Newsmeister: A Daily News Trivia Quiz

App review by
Patricia Monticello Kievlan, Common Sense Media
Newsmeister: A Daily News Trivia Quiz App Poster Image

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Amusing quiz questions link kids to news; ads and purchases.

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The parents' guide to what's in this app.

Educational Value

With a little parental guidance, kids can practice reading and listen to news for the main details, and they can learn to think critically to pick out the most likely answer to each multiple-choice question about the news. Since each answer includes a link to a news story that was the source of the question, kids can start to get familiar with the news sources that are reliable and trustworthy. Kids can also get in the habit of reading whole news articles and deciding for themselves what's important. 

Ease of Play

While it's pretty easy to get started, the in-app instructions fly by and are a little hard to read. Plus, several features won't work reliably unless you pay for access.


It really depends on the day's content, but some in-app ads promote games with some animated violence and gore. 


Depends on the day's news, but the app itself doesn't feature any racy content. 


Most linked news stories come from professional news outlets where swearing isn't tolerated; however, some questions link to news sources that might be more free with obscene language. 


Free version has ads after each quiz and a persistent ad along the bottom. Users have lots of options to buy "helpers" to get more hints during the quizzes. 

Drinking, Drugs & Smoking

Depends on the day's news stories, but no drinking, drugs, or smoking are promoted directly through the app. 

What parents need to know

Parents need to know that Newsmeister: A Daily News Trivia Quiz is a news-related quiz app for Android and iOS. There's a daily 16-question multiple-choice quiz about the day's news, and the answer to each question includes a link to a news story. The news stories are mostly drawn from a variety of sources, though kids may only encounter a handful in conjunction with one quiz. The app is free to download and briefly free to play, but you'll soon need to create an account by providing an email address or logging in with Facebook. There are ads unless you pay for the app's ad-free version. Read the app's privacy policy to find out about the types of information collected and shared. 

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What's it about?

NEWSMEISTER: DAILY NEWS TRIVIA QUIZ lets you log in for free 15 times before you're prompted to create an account. You can link your account to Facebook or just provide your email address. Once you're past the login screen, you can access brief news quizzes on current events from the past week. Pick any date, and you'll find a 16-question quiz with multiple-choice questions. Possible categories include U.S. News, World News, Sports, an "on this day in history" category, Entertainment, Science, and Literature. Three hint options include a 50/50 option that eliminates two possible choices, a freeze option that gives users a longer time to pick and answer, and a poll tool that reveals how other users have answered the same question. After answering each question, you can see a brief explanation and a link to the original news story that was the question's source. Your scores are tracked each day, and, if you create an account, you can see how your scores stack up against other users. In-app purchases include "extra helpers" to give you in-quiz hints, and you can pay $1.99 for ad-free gameplay.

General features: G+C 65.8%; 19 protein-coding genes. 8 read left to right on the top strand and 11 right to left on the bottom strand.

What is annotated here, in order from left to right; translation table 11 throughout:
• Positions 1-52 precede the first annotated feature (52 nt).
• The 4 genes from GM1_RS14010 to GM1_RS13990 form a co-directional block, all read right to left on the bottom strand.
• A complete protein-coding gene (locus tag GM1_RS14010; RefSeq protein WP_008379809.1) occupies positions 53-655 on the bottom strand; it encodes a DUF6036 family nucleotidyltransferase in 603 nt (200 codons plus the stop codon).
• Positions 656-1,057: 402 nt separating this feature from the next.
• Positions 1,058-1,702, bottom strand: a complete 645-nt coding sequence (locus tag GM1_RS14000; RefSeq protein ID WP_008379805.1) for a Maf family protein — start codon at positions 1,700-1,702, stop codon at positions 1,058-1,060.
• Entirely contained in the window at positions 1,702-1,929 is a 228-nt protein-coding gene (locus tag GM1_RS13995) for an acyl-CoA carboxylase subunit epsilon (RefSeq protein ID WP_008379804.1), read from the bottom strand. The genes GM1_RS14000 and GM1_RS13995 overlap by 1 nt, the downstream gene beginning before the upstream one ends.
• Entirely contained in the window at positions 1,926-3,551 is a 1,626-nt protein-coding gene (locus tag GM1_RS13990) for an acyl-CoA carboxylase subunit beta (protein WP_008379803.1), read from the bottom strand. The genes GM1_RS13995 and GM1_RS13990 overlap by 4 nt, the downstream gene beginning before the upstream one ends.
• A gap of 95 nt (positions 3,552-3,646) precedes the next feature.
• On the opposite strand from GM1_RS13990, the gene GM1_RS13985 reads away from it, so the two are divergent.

Is it any good?

It's a terrific idea to have kids take a daily quiz that encourages them to keep up with the news, but the ads and purchases might be distracting. There's a nice mix of news stories, from national and international stories to lighter fare from the sports and entertainment worlds. Though kids may only see a narrow selection of source titles in one quiz, there are 20 to 25 sources represented overall. Since the app assumes that kids know these answers already, it would be helpful if the app featured links to a few reliable news sources up front to help kids expand their reading and branch out from the sites they might elect to read on their own. In terms of the pay model, the ads in Newsmeister: Daily News Trivia Quiz can be for all kinds of apps, including violent games, which is a bit of a mismatch with the news content. So, if your teen likes it, it's worth going ad-free. Overall, this is a neat tool for helping kids prove their knowledge of current events -- especially if you're willing to spring for the paid version. 

Talk to your kids about ...

  • Families can talk about decoding the news. When using Newsmeister: A Daily News Trivia Quiz, how can you tell if a news story is reliable? What kinds of clues can you use to understand the point of view of the site you're reading or the things you see on social media? 

  • Check out our research on how young people perceive and are affected by the news. Read the full report here

  • You can find discussion prompts and helpful tips in our News- and Media-Literacy Toolkit for Educators

App details

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